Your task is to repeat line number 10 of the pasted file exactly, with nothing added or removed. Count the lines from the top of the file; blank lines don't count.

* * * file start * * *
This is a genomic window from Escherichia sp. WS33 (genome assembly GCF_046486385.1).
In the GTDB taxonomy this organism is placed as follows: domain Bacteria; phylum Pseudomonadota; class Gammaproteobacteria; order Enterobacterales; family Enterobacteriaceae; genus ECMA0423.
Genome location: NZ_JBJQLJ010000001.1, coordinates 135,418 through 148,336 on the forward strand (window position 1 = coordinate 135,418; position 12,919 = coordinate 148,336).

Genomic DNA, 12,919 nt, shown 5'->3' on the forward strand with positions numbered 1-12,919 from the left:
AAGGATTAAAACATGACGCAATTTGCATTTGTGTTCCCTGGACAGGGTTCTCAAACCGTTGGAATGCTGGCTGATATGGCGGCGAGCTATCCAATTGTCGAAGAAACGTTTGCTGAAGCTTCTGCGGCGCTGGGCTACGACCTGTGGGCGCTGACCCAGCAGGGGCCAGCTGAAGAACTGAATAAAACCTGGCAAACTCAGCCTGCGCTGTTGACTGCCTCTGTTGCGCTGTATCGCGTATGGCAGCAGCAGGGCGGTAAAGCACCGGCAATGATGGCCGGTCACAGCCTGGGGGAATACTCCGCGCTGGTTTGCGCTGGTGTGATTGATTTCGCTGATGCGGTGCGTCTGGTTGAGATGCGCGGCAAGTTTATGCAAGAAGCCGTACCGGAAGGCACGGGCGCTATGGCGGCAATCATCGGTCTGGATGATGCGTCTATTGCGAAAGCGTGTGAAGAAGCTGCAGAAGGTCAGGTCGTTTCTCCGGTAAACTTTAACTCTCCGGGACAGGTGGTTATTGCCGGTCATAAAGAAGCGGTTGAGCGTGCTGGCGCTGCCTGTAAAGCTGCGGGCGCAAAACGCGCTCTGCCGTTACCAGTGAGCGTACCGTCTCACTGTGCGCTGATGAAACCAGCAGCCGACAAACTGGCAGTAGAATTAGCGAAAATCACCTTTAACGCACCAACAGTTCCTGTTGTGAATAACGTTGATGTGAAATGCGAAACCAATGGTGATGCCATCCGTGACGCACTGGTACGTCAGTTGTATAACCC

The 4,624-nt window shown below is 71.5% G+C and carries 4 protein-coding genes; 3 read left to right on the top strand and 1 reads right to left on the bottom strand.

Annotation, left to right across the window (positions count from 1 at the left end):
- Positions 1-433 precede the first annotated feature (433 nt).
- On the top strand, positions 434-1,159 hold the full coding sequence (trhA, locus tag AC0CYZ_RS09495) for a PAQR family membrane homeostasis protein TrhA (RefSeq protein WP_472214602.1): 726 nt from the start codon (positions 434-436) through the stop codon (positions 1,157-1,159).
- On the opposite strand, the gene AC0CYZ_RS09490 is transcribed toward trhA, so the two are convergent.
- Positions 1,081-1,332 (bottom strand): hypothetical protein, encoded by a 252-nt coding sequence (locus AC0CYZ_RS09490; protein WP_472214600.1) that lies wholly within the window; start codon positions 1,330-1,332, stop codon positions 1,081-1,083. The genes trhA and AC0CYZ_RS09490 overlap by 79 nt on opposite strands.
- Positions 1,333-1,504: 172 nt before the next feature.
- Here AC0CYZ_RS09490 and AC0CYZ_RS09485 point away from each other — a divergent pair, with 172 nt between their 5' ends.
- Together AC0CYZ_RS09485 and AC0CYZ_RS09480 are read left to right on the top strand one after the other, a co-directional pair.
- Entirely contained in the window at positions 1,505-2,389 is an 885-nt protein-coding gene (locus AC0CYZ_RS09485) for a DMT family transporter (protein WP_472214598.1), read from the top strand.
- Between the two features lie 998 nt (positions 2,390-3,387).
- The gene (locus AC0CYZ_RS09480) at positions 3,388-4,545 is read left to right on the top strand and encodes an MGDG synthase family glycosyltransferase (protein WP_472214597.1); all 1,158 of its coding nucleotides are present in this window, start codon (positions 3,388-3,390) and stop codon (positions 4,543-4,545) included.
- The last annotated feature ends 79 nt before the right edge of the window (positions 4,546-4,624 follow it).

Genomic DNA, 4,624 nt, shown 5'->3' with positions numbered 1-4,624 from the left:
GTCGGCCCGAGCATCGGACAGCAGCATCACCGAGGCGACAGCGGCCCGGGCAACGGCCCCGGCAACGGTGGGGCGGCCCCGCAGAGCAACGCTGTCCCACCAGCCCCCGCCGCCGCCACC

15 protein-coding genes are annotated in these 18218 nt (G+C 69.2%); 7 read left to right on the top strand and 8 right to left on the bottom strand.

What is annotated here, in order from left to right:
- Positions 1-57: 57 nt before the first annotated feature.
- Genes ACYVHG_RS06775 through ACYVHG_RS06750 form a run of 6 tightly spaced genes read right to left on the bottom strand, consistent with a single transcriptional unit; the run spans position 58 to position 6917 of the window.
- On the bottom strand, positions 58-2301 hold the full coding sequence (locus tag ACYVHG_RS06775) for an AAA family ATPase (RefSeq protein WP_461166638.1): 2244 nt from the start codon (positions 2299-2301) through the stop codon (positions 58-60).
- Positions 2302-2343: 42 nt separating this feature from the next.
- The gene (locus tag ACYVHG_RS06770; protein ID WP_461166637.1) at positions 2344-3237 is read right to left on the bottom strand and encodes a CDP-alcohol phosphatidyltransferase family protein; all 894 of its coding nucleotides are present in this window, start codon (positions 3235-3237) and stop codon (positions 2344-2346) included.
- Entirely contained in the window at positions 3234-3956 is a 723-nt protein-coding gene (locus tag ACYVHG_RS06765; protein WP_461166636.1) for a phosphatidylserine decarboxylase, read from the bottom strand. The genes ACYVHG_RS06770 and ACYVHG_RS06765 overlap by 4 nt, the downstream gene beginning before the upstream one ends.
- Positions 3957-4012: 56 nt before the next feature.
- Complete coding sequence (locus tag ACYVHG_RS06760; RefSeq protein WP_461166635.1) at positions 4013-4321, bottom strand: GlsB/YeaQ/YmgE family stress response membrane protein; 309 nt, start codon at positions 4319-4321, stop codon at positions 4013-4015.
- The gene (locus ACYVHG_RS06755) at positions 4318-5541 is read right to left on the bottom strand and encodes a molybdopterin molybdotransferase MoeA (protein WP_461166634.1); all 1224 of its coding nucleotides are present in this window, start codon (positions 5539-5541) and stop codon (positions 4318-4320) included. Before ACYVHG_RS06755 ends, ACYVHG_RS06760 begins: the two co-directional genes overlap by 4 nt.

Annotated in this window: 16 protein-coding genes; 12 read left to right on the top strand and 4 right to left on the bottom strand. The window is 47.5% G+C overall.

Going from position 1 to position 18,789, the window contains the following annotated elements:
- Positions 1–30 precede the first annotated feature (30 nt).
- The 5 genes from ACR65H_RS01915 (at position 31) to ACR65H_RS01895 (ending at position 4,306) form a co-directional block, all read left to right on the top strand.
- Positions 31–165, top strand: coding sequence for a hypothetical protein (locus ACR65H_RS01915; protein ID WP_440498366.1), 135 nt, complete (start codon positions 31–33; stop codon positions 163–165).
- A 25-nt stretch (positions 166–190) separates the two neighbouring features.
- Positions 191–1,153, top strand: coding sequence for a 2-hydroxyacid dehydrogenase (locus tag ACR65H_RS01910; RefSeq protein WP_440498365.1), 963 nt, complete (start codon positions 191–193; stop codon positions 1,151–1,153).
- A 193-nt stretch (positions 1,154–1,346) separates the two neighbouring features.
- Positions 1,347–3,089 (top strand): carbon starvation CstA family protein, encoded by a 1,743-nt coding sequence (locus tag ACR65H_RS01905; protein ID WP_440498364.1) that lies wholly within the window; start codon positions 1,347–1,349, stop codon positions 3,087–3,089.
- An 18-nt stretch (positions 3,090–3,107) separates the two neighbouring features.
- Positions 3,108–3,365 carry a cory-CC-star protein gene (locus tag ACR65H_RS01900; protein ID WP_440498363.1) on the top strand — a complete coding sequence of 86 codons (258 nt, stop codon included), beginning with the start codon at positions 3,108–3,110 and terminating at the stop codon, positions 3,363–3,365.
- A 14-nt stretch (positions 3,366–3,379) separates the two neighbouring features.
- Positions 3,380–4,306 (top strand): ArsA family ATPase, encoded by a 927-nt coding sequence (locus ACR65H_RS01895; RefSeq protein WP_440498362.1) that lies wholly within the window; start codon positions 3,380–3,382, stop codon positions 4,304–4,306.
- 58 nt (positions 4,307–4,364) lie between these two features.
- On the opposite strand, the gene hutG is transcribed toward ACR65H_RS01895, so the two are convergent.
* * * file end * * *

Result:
- On the opposite strand, the gene AC0CYZ_RS09490 is transcribed toward trhA, so the two are convergent.